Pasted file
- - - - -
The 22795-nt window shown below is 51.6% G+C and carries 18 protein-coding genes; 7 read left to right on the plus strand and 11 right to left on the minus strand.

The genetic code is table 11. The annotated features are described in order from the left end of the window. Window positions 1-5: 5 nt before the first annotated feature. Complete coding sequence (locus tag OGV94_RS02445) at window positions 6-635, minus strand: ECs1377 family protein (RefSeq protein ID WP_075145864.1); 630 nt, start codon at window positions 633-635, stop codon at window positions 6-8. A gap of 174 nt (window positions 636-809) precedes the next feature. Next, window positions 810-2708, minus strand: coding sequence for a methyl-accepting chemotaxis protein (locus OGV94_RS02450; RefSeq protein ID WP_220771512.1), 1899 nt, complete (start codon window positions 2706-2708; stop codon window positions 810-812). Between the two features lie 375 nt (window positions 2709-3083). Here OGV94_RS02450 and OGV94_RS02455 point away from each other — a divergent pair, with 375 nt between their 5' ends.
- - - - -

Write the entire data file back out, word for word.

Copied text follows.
The 22795-nt window shown below is 51.6% G+C and carries 18 protein-coding genes; 7 read left to right on the plus strand and 11 right to left on the minus strand.

The genetic code is table 11. The annotated features are described in order from the left end of the window. Window positions 1-5: 5 nt before the first annotated feature. Complete coding sequence (locus tag OGV94_RS02445) at window positions 6-635, minus strand: ECs1377 family protein (RefSeq protein ID WP_075145864.1); 630 nt, start codon at window positions 633-635, stop codon at window positions 6-8. A gap of 174 nt (window positions 636-809) precedes the next feature. Next, window positions 810-2708, minus strand: coding sequence for a methyl-accepting chemotaxis protein (locus OGV94_RS02450; RefSeq protein ID WP_220771512.1), 1899 nt, complete (start codon window positions 2706-2708; stop codon window positions 810-812). Between the two features lie 375 nt (window positions 2709-3083). Here OGV94_RS02450 and OGV94_RS02455 point away from each other — a divergent pair, with 375 nt between their 5' ends.